Documentation Licensing and Its Discontents
Benj. Mako Hill
mako at canonical.com
Tue Dec 14 13:09:00 UTC 2004
There was a long conversation on IRC yesterday about documentation
licensing and not everybody was or has been very happy with the
current status in Canonical. Here's the super-abbreviated history:
A month or so ago, Mark Shuttleworth announced that he wanted to use
the GNU Free Documentation License (GFDL) for all Canonical sponsored
Documentation projects while individual authors working on Ubuntu were
free to release work under a license of their choice.
For a number of reasons expressed yesterday on IRC and also on the
list over the last while, many people are not particularly happy with
the GFDL and were hesitant to put their own works under the license. A
good summary of the problems that people have with the GFDL (and some
that not many have as well) is available here:
Some people had suggested that the Creative Commons
Attribution-Sharealike 2.0 license was a better choice. It will not
solve the problem with Debian compatibility at the moment but it will
reduce the problems significantly. It will also address a number of
other issues people have with the license.
It is a standard copyleft content license (similar in spirit to the
the GPL). It's a lot more simple than the GFDL (there are no clauses
on invariant sections, front covertexts, back covertexts,
acknowledgments, dedications, endorsements, copying in quantity,
transparent copies, etc.). It does not have the problems commonly
described as "bugs." There has been movement by the FSF toward a new
draft to address these problem but there has been no public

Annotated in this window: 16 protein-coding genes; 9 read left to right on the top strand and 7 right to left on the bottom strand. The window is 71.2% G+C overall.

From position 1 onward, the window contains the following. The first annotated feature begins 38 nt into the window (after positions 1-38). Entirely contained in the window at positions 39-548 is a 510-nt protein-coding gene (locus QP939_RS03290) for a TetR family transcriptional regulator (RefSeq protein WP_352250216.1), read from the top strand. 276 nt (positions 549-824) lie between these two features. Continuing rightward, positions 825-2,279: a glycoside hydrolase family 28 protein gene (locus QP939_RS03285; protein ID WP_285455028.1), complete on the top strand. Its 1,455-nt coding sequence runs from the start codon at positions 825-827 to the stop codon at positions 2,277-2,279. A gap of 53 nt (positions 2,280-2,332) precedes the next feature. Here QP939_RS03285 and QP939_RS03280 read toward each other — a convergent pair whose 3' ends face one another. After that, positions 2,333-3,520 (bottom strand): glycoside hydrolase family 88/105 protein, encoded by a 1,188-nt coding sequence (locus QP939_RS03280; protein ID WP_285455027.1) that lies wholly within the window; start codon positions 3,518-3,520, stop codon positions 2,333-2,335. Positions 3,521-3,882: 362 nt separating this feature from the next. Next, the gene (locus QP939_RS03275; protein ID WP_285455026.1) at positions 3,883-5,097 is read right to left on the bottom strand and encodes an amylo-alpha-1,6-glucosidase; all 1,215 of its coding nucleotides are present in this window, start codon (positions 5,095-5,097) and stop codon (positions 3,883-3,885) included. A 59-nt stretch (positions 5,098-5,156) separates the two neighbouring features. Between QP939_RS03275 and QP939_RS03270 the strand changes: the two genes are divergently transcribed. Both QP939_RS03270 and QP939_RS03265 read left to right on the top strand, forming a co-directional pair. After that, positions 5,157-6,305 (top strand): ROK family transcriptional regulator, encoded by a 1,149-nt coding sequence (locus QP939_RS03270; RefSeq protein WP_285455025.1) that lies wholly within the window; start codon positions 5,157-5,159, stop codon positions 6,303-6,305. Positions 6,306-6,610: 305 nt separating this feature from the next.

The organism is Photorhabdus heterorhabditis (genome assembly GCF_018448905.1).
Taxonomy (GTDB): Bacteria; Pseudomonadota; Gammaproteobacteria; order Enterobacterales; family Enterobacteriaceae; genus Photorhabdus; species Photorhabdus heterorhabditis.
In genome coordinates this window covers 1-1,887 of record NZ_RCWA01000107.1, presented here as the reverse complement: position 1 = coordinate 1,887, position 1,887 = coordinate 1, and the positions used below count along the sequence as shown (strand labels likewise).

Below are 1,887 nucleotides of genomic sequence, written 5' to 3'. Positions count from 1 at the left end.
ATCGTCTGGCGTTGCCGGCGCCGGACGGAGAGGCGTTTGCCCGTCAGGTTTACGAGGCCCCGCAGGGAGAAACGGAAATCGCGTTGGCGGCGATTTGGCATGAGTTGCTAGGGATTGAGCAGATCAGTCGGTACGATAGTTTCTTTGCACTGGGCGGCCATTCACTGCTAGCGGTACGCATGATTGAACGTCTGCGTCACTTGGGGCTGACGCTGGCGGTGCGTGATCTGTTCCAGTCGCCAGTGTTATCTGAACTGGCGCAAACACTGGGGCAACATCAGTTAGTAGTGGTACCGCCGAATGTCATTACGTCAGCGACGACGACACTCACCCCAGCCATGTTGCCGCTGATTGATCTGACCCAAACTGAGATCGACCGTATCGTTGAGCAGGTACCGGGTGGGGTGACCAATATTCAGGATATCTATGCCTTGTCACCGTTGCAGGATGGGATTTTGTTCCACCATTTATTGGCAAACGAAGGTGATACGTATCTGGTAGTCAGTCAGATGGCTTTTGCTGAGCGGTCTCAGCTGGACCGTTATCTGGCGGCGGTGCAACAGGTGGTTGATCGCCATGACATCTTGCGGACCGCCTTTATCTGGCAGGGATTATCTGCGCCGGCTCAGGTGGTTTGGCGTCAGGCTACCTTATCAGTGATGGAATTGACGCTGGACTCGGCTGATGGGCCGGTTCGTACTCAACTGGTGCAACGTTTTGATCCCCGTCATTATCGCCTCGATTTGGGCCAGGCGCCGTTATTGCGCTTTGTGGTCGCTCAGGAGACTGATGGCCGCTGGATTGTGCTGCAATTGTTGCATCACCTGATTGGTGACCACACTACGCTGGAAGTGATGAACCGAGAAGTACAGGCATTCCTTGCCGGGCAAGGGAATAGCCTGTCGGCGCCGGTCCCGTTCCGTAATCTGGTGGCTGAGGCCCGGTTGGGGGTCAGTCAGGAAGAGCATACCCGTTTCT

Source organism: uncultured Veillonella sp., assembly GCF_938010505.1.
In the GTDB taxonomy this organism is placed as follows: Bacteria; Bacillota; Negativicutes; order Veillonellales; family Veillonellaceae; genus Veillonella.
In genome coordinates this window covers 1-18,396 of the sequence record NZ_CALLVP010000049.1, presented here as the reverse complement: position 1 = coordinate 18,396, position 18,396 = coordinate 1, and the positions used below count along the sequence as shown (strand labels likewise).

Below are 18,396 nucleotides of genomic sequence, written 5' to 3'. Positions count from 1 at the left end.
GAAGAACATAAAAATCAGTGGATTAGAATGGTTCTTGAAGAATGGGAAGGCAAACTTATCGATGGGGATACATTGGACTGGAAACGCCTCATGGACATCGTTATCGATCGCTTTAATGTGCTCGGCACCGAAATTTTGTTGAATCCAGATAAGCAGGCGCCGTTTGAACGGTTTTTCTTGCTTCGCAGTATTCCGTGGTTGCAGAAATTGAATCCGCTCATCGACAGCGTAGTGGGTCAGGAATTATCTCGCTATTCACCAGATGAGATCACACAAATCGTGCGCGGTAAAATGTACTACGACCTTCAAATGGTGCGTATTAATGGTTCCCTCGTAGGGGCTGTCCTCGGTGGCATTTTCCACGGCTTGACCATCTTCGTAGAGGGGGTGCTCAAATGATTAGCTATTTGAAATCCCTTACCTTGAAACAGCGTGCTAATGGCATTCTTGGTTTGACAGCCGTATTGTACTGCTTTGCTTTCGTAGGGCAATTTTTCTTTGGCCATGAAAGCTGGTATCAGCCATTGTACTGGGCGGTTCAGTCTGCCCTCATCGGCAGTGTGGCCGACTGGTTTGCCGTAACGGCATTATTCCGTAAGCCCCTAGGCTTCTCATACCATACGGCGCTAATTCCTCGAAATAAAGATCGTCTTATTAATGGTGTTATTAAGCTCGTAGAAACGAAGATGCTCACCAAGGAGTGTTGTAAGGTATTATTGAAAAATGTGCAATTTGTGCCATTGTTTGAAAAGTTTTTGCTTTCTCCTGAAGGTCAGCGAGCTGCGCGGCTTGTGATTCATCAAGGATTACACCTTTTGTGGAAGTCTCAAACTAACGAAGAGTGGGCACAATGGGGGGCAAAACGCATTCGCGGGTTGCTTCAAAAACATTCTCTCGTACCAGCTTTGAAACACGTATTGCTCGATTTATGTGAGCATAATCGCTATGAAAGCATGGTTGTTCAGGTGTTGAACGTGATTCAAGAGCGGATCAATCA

announcement and many people have been frustrated waiting.
Since we are not taking advantage of the special clauses in the GFDL,
and have no intention of doing so, the CC-BY-SA is seen by a number of
people (both inside and outside of Ubuntu) as a simplification of our
current intentions and even step up. People on Wikipedia have brought
up switching away from the GFDL but, because they can't reach all the
copyright holders, they are unable to do this.
Another benefit of the CC licenses is that they are translated (both
in terms of the language in terms of the legal codes) widely. All CC
2.0 licenses require attribution (evidently, 95% of people chose
attribution clauses in the first version of the license).
I approached Mark about this yesterday and he said he would be OK with
releasing Canonical's Works for Hire under CC's BY-SA if it's
something that the Doc Team thinks would be useful.
So here is my proposal. I'd like feedback so we can move ahead quickly
* We *are* going to be writing GFDL documentation. There are many
projects (the GNOME Manuals come to mind) that we want to
collaborate on and that are issued under the GFDL. This work will
have to be distributed under the GFDL (we can't combine incompatible
* Canonical sponsored documentation should be released all of wiki or
other documentation in either the CC-BY-SA or dual licensed as the
GFDL and CC-BY-SA.
This second might be a nice compromise as it will allow other people
(or ourselves) incorporate our documentation into GFDL works and
will also allow us to publish books under the less messy CC-BY-SA.
* The majority of doc team documentation would be able to be issued
under whatever license the author/copyright holder chooses of
course. That said, it would be *very* convenient if we could all
combine our documents under a single (or two) compatible or
identical licenses: namely the CC BY-SA alone or the BY-SA and the
I'd love feedback. I'd also like to know:
* Are there things about the GFDL people like that are missing from
* Do other people the BY-SA as a step up from the GFDL?
* Does the dual licensing scheme sound like a reasonable compromise?
Benjamin Mako Hill
mako at canonical.com
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